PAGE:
Too Old Not To Play
As kids, many of us lived for the moments we shared on the field, court, diamond, or pitch. Friendships forged, character reviled, and countless memories made, but as adulthood settles in and responsibilities build up, we often yearn for something we don’t even know were missing. What life often restricts us from is the freedom experienced when engaged in sport. In those simpler times, the mind is free from the worries and demands of a career and family. You play the game to have fun, and you have fun because you are playing a game.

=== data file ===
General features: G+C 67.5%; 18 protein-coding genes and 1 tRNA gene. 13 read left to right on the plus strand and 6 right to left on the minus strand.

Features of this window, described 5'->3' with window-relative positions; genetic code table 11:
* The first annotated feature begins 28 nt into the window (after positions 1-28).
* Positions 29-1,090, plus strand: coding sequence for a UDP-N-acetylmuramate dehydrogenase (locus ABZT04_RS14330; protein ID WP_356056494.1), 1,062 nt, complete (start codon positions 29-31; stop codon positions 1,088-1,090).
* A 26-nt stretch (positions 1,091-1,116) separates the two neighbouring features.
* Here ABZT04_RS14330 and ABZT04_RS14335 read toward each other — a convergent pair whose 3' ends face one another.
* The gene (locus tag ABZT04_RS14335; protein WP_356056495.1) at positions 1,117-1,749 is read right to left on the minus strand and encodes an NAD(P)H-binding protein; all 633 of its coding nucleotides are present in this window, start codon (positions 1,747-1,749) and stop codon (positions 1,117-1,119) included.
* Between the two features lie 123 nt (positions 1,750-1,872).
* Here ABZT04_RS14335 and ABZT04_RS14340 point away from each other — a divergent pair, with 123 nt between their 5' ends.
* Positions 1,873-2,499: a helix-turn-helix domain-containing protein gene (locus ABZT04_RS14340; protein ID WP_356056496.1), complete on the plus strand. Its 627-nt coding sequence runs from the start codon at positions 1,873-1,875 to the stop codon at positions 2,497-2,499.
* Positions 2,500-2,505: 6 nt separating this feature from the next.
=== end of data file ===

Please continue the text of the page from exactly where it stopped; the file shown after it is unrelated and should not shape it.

But why is it that so many adults abandon this former source of joy. A study performed by the Harvard T.H. Chan School of Public Health revealed that while 75% percent of adults participated in sports during their youth, only 25% of them are still playing. This however didn’t stop these adults who are parents, from encouraging their children to play. In fact, 89% of those parents with a middle school or high school student saw sports as a beneficial factor in their mental and physical health.
So why is it that so many adults participated in sport, have children involved in sports, but yet themselves stay on the sidelines? This same study found that the leading reasons adults didn’t take part were health issues, lack of interest, or general inconvenience. While these can be argued as legitimate justifications, the positives provided through the involvement in sports are simply undeniable.